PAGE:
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24/03/2014 - Carcinios - A Good Assassin - Prologue (V/D)


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Because he was here to kill a man. Bam, great.


"Once they knew what he was, they would make sure he died and stayed dead. Assuming they lived long enough to make the realisation."

This seemed a bit awkward to me. I know what it's saying, but it could serve to be cleaned up a bit. I know you're establishing who knows what about the situation, and in that case telling is fine over showing, but you want to be aware of the info you're releasing. If Ben knows what his enemy knows that he knows... those are things that will come out naturally.


"His target was still a no show and Ben had been waiting the best part of half an hour."

The earlier we know this (especially before telling us what Ben's doing to prepare for his target), the better.


Chokers/Arsonist are capitalized but whisperers is not?


"No wonder Giovanni was such a difficult man to kill; the ability to make people love you against their will was a hateful ability and in fact the reason Ben had been hired to do this job."

Could maybe take out the hateful part. Even though it's Ben's opinion, I think the sentence flows more smoothly by saying, Ben was chosen because this dude is forcing love on people. It's a weighty sentence all on its own.


"Giovanni was a well loved man but hated in equal measure by the people he had not yet met."

Like right here, this shows us exactly how his ability functions, and it's a great way to sum it up.


"A sharp crack to his shoulder signalled the meeting of Ben’s body with the shop wall."

Sounds a bit wordy, to me.


Aw yeah, token fedora. Without which, he would not be Ben Chance, I like it.


If preparation is so key to an assassination, why does Ben have only one move against his opponent, which, if it fails, he has failed? I don't understand exactly why he can't have a sniper as backup, though. Or find a way to kill him and then burn his body so as to be unrecognizable? Of course it's entirely your narrative, man, but his preparation mantra clashes with the fact that, 1) he does not like leaving things to chance, and 2) he walks away. It's okay for a mantra, but his final actions contradict it.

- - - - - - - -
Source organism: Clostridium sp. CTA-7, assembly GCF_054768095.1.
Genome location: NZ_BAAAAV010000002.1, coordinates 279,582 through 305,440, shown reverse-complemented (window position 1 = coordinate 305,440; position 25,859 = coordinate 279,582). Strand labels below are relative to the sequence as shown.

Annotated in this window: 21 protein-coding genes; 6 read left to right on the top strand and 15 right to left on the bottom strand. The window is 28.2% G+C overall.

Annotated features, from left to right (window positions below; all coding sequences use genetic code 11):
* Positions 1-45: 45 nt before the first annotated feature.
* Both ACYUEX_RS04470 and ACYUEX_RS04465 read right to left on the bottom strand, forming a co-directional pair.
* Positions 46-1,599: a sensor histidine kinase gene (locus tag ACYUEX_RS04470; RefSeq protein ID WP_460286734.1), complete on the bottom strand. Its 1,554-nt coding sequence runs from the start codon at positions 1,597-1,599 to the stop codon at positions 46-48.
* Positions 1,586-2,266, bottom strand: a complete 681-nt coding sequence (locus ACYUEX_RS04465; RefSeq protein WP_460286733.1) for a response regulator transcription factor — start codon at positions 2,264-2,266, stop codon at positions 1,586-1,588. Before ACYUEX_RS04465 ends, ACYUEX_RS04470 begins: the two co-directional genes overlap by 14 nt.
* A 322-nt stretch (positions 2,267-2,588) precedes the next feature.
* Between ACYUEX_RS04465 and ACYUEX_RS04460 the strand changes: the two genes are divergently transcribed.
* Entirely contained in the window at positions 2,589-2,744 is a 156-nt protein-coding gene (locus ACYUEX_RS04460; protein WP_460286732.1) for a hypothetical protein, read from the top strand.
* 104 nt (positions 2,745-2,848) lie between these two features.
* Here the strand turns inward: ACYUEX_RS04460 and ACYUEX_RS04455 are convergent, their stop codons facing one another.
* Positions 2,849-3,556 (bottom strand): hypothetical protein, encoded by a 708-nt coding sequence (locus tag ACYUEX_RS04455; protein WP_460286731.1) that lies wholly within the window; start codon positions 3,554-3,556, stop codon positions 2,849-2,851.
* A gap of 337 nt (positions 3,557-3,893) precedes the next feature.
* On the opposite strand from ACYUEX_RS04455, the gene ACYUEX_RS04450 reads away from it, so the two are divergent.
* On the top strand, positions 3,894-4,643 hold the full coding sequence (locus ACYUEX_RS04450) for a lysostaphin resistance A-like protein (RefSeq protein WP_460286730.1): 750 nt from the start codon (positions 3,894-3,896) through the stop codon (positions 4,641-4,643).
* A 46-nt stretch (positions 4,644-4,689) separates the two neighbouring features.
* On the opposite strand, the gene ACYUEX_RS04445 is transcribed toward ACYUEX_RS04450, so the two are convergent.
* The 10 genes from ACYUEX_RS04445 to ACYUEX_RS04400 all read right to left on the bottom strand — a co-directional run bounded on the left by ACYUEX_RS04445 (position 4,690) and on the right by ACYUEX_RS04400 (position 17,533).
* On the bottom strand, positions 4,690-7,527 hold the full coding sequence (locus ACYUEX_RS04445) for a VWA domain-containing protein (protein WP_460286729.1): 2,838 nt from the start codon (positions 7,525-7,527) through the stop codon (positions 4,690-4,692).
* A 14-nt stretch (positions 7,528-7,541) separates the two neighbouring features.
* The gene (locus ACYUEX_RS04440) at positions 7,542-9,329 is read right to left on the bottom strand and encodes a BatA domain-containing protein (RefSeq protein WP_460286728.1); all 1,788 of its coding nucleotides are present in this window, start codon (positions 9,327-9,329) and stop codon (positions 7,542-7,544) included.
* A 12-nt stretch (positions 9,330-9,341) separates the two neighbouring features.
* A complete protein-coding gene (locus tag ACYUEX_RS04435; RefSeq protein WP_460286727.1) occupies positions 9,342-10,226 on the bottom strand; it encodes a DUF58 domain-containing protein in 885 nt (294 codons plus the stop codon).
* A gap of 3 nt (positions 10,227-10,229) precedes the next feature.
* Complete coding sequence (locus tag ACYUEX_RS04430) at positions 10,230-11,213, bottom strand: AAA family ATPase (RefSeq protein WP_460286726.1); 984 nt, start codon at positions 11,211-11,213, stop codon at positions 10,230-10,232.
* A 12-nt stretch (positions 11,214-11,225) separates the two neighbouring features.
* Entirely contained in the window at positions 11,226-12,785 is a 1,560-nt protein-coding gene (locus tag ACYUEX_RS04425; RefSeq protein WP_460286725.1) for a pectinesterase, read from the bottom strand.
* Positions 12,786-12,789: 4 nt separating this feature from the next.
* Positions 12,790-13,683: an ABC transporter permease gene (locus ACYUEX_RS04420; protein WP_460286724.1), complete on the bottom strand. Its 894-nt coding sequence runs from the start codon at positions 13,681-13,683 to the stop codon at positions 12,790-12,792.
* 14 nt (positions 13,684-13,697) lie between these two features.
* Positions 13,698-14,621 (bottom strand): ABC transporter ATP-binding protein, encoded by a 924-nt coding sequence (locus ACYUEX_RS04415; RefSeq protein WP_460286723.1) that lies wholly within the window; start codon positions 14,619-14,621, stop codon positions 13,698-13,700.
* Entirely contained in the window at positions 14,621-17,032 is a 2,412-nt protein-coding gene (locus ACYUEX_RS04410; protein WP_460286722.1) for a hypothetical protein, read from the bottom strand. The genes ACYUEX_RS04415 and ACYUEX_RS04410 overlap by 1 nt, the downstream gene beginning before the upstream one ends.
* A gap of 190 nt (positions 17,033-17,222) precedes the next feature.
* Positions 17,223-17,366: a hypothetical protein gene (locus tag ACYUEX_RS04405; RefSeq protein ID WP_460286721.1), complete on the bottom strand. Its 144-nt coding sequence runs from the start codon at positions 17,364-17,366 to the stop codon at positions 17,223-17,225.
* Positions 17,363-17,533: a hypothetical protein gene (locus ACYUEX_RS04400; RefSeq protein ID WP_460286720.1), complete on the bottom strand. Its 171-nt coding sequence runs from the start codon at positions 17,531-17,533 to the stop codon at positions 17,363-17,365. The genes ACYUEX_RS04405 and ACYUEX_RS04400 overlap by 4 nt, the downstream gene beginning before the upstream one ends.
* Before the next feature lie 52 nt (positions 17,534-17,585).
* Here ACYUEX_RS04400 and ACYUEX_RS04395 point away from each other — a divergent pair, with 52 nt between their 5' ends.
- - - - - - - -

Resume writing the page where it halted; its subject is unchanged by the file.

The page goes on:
That's my only issue with it, though, aside from the small technical suggestions. I like the flow and style, and your worldbuilding is good for a prologue. We know enough to intuit what's going on, maybe too little, but the eager reader will want to know more. And I think for the most part your prose is solid.

Edited by jagabond
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This has some good potential to it, but there is a lot of explaining going on.  Some of which jagabond identified already.  You can cut a lot of your paragraphs down to get the important information across.  Right now, you keep going after you've told us what we need to know.


pg 2: "The door opened and a short man in a bowler hat strolled in with his two bodyguards, one waiting outside the other stepping in with him. "

--this is your real start to the story.  Cut out as much of the explaining in the previous paragraphs and get to this point.


pg 2: "None of this really passed through Ben’s mind once he noticed Giovanni enter the shop"

--then he wouldn't be thinking it...


I was also a little bothered Ben just walks away.  There are many things he could do while the victim was incapacitated to finish him off.  Of course, it might be plot-relevant, but then I question why you're letting plot points drive the action of the characters.


It's an interesting start.  In need of editing, but that can come later.  I'm interested to see how you've set up the worldbuilding for this story.  Definitely write some more and then submit it here.

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Thanks both of you for your comments. You have very helpfully identified the big weakness here. I felt there was something off about the assassination attempt but couldn't quite place it.


In terms of plot the attempt needed to fail for what comes next but other than pretty much anything can happen in it. When I rework it I will think about what contingency plans he might have put in place and try and get a more solid reason for why the attempt gets derailed.


Thanks a lot

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I like the atmosphere of the story so far. It really does have a noir feel to it and the breath magic looks really nice. I also liked how you portray Ben. The observations he makes paint a good picture of the kind of man he is.


The very start of the prologue is nicely done too. “He was here to kill a man”. That works really well for me.